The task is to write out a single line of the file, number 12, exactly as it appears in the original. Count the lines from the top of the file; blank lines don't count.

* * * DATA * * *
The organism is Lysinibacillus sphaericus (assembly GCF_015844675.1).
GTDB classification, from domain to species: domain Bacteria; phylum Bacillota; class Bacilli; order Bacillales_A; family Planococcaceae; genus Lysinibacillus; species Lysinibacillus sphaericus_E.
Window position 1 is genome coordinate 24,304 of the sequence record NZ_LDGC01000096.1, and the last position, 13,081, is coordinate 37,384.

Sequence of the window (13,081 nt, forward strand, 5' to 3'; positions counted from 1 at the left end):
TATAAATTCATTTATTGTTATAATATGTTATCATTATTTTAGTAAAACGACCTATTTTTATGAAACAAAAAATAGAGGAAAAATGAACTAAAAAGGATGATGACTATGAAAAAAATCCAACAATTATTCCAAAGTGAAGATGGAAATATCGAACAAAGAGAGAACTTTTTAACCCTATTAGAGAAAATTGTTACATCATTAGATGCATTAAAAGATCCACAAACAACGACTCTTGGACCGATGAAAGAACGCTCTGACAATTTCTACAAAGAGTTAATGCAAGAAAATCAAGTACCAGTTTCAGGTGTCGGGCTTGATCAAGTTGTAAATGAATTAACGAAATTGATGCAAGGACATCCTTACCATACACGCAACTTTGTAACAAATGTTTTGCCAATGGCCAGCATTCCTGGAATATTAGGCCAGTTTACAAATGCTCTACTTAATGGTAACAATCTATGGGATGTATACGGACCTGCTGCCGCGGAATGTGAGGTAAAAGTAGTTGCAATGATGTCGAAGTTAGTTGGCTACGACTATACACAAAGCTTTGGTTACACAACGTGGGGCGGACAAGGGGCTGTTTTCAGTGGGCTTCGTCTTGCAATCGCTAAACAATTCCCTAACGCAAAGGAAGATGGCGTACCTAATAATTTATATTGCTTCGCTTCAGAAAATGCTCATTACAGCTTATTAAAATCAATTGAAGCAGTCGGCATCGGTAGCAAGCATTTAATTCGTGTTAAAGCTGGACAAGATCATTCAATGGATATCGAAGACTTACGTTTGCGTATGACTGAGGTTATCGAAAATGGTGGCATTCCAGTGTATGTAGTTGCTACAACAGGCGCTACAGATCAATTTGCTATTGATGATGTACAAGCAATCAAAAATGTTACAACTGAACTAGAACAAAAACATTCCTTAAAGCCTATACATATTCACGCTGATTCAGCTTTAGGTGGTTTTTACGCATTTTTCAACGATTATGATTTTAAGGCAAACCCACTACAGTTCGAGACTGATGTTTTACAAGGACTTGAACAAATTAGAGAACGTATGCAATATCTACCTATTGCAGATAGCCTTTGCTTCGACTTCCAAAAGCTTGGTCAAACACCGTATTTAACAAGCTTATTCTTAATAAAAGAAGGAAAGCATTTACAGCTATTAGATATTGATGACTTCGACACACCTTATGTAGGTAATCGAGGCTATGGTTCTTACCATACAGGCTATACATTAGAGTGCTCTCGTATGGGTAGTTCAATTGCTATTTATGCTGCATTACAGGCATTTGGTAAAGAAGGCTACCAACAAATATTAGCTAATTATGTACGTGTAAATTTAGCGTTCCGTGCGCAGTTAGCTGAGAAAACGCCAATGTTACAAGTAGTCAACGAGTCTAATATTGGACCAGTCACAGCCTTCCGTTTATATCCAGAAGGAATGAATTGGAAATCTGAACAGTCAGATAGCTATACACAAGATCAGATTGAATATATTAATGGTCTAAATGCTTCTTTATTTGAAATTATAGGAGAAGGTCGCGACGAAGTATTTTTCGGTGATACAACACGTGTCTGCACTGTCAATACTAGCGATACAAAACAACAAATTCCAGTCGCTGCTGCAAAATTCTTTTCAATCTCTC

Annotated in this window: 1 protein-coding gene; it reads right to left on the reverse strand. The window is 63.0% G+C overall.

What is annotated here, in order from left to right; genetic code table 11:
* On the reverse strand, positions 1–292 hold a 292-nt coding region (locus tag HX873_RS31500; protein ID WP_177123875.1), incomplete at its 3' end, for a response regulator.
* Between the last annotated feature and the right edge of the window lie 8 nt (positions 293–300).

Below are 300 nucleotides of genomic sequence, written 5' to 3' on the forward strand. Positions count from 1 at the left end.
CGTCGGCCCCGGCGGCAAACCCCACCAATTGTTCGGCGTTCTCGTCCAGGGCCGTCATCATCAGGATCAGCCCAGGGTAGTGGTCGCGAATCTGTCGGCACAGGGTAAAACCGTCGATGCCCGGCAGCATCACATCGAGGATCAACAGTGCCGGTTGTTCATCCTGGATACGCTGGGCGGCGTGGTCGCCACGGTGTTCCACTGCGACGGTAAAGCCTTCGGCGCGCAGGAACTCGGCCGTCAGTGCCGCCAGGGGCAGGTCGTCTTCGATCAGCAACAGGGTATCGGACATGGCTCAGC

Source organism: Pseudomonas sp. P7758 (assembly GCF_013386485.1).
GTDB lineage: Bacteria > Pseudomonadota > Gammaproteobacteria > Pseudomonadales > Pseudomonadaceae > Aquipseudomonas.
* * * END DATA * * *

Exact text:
Source organism: Pseudomonas sp. P7758 (assembly GCF_013386485.1).